Positive Connotations of the word “disabled” (from the standpoint of 5-6 interviews):
- “I would personally identify these types of people as holy and pure. I volunteer at Noah Homes, (a home for adults with
developmental disabilities). They are such a warm, fun, and loving group of residents to work with”. -Veronika Cannon, San Diego, CA.
- “Before I began working with the population of special needs, I viewed these types of people as those who needed lots of help. After my work at “Camp Harmon” involving the special needs population from 8-65 years old, I no longer thought of these types of people as disabled, but more so ‘differently abled’. They are capable of so many things, they just have a different way of accomplishing these things “. -Andi Ruperto, Santa Cruz, CA.
- “Having a son with disabilities has brought me to an understanding of just how special, kind,
and unique this population of people are”. -Lynn Martens, Durango, CO.
- I, Anna Chambers, have worked with individuals with special needs for 7 years now. Through work involving school programs, swimming programs, and summer camps, I have seen the true beauty of just how profound these people are. As I volunteer and work to learn more about them as people, I always end up learning more about myself as they have taught me more about life than anyone else.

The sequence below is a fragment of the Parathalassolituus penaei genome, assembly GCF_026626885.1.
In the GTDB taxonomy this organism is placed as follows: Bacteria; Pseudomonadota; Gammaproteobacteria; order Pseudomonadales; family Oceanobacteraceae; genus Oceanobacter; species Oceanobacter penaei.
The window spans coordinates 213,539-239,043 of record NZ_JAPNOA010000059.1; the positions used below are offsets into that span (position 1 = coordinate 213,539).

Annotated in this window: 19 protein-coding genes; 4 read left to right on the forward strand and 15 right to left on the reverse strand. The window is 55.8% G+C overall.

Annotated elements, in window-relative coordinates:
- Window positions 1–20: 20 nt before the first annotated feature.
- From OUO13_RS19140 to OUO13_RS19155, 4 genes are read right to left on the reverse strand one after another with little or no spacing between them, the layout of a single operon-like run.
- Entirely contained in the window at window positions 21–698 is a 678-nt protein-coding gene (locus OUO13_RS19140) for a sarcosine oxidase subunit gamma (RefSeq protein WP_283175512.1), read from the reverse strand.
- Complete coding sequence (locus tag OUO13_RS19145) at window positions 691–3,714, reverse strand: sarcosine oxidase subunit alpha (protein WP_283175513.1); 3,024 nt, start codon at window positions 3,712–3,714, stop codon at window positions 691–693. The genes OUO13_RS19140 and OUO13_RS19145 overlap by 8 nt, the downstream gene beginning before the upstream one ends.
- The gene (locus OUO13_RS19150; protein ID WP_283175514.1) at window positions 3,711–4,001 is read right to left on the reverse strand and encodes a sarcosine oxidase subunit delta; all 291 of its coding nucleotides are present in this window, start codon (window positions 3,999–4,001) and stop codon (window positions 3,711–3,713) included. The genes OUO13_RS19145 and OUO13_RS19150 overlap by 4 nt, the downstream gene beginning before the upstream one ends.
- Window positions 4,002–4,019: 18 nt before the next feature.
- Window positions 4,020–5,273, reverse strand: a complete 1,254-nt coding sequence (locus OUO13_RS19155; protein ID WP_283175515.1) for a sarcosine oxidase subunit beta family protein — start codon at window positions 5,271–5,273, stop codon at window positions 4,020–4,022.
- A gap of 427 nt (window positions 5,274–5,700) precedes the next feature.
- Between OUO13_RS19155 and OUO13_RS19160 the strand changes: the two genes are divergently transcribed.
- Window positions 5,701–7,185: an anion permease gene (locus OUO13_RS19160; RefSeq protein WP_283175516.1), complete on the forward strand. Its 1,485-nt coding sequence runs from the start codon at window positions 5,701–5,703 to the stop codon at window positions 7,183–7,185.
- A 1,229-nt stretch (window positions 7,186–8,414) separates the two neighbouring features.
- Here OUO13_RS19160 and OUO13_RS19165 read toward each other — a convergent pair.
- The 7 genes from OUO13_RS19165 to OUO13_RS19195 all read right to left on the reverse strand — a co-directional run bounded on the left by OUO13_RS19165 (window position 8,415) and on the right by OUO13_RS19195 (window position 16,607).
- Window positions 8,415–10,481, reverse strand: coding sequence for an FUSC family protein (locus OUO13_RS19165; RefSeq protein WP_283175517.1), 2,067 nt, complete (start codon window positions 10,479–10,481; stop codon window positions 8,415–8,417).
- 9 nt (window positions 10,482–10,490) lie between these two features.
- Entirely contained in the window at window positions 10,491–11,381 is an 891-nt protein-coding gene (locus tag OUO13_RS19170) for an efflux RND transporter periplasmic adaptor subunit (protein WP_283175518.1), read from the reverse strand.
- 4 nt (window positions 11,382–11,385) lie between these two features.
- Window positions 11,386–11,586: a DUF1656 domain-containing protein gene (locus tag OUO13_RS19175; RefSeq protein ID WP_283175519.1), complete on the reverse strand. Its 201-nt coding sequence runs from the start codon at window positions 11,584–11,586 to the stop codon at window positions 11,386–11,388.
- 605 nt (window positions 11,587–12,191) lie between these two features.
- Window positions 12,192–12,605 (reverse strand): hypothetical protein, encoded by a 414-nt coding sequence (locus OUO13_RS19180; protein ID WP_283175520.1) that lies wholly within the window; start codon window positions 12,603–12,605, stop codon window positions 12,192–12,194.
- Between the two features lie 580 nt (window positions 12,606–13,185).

Negative Connotations of the word “disabled”:
- “Through the mental, physical, and developmental disabilities that I have experienced, I have found that these types of people are uncomfortable to witness, tragic, and very different from the rest of us”. -Chris, Durango, CO
- “When I think of the word disabled I think of the words limited, injured, and people that need a wide variety of help”. -Jonathan, Durango, CO
After I received the feedback from these specific interviews, it was very eye opening. Although it was refreshing to see that there were more positive connotations of the word rather than negative, I came to the realization that we as humans all have the perceptions of the word “disabled” because of the way in which we grew up, and the experiences we have encountered with this population as a whole.